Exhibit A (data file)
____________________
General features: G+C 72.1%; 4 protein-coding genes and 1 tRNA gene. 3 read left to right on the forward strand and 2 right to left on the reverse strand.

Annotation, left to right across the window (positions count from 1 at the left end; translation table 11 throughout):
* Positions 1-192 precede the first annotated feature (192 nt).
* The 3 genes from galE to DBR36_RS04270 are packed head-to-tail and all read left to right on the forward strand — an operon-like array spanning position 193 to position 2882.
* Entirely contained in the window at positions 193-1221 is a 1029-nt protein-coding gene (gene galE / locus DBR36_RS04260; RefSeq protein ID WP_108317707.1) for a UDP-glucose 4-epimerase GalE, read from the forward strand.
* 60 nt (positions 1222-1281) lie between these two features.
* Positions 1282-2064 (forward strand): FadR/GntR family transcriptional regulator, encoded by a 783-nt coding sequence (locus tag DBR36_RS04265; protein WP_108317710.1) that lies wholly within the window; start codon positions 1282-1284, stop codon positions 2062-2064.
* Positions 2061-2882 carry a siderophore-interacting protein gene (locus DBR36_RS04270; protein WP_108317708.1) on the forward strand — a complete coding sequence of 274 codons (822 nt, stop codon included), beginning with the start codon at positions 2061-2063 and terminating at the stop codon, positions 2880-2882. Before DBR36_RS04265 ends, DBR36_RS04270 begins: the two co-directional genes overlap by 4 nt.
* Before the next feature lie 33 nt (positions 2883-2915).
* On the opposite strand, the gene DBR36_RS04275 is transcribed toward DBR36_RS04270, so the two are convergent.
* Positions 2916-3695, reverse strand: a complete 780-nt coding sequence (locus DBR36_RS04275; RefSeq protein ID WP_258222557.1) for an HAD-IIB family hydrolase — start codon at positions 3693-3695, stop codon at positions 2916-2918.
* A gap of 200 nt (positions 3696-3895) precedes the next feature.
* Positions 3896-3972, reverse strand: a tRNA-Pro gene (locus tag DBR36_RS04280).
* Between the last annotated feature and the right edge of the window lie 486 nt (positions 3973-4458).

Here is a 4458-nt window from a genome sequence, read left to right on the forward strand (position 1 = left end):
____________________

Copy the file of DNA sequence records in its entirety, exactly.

General features: G+C 72.1%; 4 protein-coding genes and 1 tRNA gene. 3 read left to right on the forward strand and 2 right to left on the reverse strand.

Annotation, left to right across the window (positions count from 1 at the left end; translation table 11 throughout):
* Positions 1-192 precede the first annotated feature (192 nt).
* The 3 genes from galE to DBR36_RS04270 are packed head-to-tail and all read left to right on the forward strand — an operon-like array spanning position 193 to position 2882.
* Entirely contained in the window at positions 193-1221 is a 1029-nt protein-coding gene (gene galE / locus DBR36_RS04260; RefSeq protein ID WP_108317707.1) for a UDP-glucose 4-epimerase GalE, read from the forward strand.
* 60 nt (positions 1222-1281) lie between these two features.
* Positions 1282-2064 (forward strand): FadR/GntR family transcriptional regulator, encoded by a 783-nt coding sequence (locus tag DBR36_RS04265; protein WP_108317710.1) that lies wholly within the window; start codon positions 1282-1284, stop codon positions 2062-2064.
* Positions 2061-2882 carry a siderophore-interacting protein gene (locus DBR36_RS04270; protein WP_108317708.1) on the forward strand — a complete coding sequence of 274 codons (822 nt, stop codon included), beginning with the start codon at positions 2061-2063 and terminating at the stop codon, positions 2880-2882. Before DBR36_RS04265 ends, DBR36_RS04270 begins: the two co-directional genes overlap by 4 nt.
* Before the next feature lie 33 nt (positions 2883-2915).
* On the opposite strand, the gene DBR36_RS04275 is transcribed toward DBR36_RS04270, so the two are convergent.
* Positions 2916-3695, reverse strand: a complete 780-nt coding sequence (locus DBR36_RS04275; RefSeq protein ID WP_258222557.1) for an HAD-IIB family hydrolase — start codon at positions 3693-3695, stop codon at positions 2916-2918.
* A gap of 200 nt (positions 3696-3895) precedes the next feature.
* Positions 3896-3972, reverse strand: a tRNA-Pro gene (locus tag DBR36_RS04280).
* Between the last annotated feature and the right edge of the window lie 486 nt (positions 3973-4458).

Here is a 4458-nt window from a genome sequence, read left to right on the forward strand (position 1 = left end):